Extensive federally funded research undertaken at the University of Wyoming faces allegations of falsification and animal abuse conducted by a former employee who has since returned to China.
Jun Ren (pictured), the former employee, published a substantial amount of papers now accused of issues such as fabrication, falsification and plagiarization, according to a Stop Animal Exploitation Now complaint recently filed with the feds.
The complaint, filed in late April with the Office of Research Integrity with the U.S. Department of Health and Human Services, argues “there must be consequences for these heinous acts.”
University of Wyoming’s media relations division did not respond to a request this week seeking comment.
Kimberly Seigfreid, a spokesperson for the Office of Research Integrity, told The College Fix via email Thursday that the office is not able to confirm or deny the existence of any potential pending cases.
Michael Budkie, co-founder of Stop Animal Exploitation Now, said in a news release the University of Wyoming case is especially egregious.
“The sheep and mice who died for these fraudulent experiments, whose hearts were literally cut out, died to produce falsified data,” he stated. “The Office of Research Integrity should throw the book at Jun Ren and his colleagues who were involved in this Research Misconduct.”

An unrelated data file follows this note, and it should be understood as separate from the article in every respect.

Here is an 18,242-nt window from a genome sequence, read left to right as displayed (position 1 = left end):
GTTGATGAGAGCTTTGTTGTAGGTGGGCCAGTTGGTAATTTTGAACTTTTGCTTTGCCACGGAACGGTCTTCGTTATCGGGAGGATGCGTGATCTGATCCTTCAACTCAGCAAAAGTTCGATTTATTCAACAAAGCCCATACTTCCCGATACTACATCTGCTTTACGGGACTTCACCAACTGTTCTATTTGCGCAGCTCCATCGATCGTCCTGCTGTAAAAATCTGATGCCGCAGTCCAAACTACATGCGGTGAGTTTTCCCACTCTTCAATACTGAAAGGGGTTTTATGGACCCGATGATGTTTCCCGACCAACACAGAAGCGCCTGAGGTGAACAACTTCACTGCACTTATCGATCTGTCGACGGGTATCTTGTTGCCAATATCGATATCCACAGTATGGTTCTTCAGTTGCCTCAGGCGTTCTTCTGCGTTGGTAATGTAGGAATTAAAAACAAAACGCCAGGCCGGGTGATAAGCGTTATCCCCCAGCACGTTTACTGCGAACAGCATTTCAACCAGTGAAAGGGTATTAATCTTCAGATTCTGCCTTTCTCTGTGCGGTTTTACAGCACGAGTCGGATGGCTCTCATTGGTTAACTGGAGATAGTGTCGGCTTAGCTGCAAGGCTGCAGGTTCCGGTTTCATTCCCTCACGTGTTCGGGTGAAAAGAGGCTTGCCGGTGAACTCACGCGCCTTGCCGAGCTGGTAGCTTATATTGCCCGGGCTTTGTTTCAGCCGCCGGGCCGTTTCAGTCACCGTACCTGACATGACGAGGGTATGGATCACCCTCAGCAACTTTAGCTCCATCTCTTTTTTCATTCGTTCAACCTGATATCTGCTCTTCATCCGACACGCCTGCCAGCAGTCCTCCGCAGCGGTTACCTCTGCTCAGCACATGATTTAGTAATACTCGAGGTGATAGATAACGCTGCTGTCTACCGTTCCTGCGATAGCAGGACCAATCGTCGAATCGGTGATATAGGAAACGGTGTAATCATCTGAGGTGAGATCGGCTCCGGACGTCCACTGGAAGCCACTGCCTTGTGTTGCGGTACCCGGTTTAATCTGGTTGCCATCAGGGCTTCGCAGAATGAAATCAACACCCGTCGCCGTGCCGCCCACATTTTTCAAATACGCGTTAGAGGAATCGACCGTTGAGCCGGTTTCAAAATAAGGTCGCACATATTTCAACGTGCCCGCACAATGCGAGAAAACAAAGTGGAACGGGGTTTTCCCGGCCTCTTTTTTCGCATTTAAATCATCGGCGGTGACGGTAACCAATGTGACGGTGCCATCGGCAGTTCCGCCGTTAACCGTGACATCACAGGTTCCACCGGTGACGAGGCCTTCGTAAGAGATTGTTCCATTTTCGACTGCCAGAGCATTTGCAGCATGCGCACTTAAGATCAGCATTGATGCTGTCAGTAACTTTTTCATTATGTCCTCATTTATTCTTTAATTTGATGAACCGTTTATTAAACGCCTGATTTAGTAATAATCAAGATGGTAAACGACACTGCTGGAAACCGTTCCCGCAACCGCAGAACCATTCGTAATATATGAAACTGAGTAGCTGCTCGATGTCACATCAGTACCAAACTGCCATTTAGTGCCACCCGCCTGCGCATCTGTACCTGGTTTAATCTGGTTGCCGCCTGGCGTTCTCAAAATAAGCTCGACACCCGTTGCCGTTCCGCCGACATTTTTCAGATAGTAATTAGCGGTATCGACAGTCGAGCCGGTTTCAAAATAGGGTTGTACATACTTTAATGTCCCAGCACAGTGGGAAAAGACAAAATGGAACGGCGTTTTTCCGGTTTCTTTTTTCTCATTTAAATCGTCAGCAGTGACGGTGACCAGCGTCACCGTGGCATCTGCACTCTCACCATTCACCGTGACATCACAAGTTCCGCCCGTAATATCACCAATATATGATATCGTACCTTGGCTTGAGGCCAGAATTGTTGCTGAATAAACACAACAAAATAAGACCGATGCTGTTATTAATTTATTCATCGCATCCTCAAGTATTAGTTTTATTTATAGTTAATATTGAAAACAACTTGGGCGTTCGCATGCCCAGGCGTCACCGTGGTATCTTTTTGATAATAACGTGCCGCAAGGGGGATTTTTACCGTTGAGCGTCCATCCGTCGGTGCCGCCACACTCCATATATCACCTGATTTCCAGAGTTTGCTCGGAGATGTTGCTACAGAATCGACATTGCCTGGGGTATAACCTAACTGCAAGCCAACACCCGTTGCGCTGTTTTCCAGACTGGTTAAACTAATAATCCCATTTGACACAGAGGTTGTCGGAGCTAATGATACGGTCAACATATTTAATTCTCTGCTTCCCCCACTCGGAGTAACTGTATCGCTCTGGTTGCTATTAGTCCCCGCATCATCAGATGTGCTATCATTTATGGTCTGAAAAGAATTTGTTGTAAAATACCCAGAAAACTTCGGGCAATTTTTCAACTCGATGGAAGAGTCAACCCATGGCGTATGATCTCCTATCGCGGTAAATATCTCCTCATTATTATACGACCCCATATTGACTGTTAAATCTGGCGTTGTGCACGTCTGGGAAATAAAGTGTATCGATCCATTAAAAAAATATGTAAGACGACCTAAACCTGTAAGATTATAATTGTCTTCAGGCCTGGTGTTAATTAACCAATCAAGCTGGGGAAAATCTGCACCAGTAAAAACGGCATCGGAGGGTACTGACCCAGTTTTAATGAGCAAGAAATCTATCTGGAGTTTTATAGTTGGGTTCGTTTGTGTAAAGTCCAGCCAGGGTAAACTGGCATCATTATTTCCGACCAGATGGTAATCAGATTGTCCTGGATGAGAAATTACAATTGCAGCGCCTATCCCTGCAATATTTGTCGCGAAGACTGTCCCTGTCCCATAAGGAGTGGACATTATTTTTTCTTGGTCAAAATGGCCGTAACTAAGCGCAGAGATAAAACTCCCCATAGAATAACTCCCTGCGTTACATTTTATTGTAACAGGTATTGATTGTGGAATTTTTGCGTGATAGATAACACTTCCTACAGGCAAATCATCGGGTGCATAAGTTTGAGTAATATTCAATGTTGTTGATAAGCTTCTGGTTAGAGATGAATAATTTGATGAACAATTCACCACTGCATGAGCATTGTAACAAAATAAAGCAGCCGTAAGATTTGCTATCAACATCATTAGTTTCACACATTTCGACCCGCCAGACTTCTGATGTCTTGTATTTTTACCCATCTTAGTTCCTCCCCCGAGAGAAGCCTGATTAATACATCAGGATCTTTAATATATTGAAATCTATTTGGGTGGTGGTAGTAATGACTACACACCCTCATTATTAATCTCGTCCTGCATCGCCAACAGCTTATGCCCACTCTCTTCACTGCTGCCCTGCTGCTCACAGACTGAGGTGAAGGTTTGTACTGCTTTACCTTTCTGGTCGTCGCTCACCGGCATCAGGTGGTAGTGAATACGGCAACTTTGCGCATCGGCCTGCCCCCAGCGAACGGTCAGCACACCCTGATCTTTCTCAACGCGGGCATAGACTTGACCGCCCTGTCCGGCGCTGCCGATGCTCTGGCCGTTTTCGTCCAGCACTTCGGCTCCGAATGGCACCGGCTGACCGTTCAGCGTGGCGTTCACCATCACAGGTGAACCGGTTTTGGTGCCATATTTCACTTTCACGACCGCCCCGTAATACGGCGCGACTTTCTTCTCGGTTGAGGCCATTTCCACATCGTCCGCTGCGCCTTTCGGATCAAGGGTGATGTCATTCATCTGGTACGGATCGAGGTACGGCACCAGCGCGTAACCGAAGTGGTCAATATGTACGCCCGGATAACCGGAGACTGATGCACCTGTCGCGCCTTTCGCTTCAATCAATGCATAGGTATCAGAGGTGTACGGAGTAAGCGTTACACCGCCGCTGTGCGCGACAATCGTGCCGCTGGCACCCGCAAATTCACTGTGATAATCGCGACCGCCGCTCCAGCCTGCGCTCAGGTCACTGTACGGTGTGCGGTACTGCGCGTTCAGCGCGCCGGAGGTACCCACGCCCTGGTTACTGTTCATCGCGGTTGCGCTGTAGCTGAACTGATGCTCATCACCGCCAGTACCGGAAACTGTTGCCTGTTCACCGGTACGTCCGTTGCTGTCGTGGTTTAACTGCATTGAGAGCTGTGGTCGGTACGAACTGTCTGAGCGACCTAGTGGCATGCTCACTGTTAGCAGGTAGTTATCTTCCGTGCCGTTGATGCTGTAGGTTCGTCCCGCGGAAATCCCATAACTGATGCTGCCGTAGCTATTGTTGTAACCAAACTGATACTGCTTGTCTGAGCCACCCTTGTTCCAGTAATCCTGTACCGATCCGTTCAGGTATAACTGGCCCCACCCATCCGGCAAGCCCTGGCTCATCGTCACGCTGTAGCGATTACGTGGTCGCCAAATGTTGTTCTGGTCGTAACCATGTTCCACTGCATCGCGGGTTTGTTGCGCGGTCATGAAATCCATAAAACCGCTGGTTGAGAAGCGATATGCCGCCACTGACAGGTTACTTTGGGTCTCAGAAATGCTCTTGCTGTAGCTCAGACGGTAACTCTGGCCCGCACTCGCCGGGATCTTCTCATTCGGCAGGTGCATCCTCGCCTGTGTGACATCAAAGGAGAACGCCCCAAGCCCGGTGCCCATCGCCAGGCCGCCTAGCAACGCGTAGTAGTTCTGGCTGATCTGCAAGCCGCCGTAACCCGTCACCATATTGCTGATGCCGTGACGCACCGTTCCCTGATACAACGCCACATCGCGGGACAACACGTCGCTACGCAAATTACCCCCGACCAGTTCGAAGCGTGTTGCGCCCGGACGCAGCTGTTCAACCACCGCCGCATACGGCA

The complaint states that “University of Wyoming is calling for a total of 33 retractions. This is a huge case of Research Misconduct/Fraud, and it must be dealt with swiftly.”
Ren is no longer employed in the United States and likely works in China for the Shanghai Institute of Cardiovascular Diseases at Zhongshan Hospital of Fudan University, according to the SAEN group as well as Retraction Watch, which has followed this issue and “provided invaluable information to SAEN for [its] legal filing.”
The University of Wyoming in past years has already investigated Ren and sought retractions for some of his work, Retraction Watch reported.
“Between 2002 and 2014, [Ren] was a principal investigator on NIH grants totaling more than $22 million, according to the NIH RePORTER database,” it reported.
“Jun Ren, who studies the heart and diabetes, left Wyoming sometime in 2019 or 2020, according to a press release noting his citation achievements, after serving at different times as director of the NIH-funded INBRE program as well as associate dean,” Retraction Watch reported.
“But following an investigation of his work between 2013 and 2015 that Ren says found ‘reckless mistakes’ and ‘no intention to obtain specific results,’ he was removed as director of what he says was a multi-million dollar research program and lost ‘administrative, editorial, grant review and advisor positions.’”
SAEN’s complaint included requests that all research related to the fraud charges and Ren be removed from journals and the wider public sphere.
“This falsified experimentation must be removed from the public record,” the complaint states.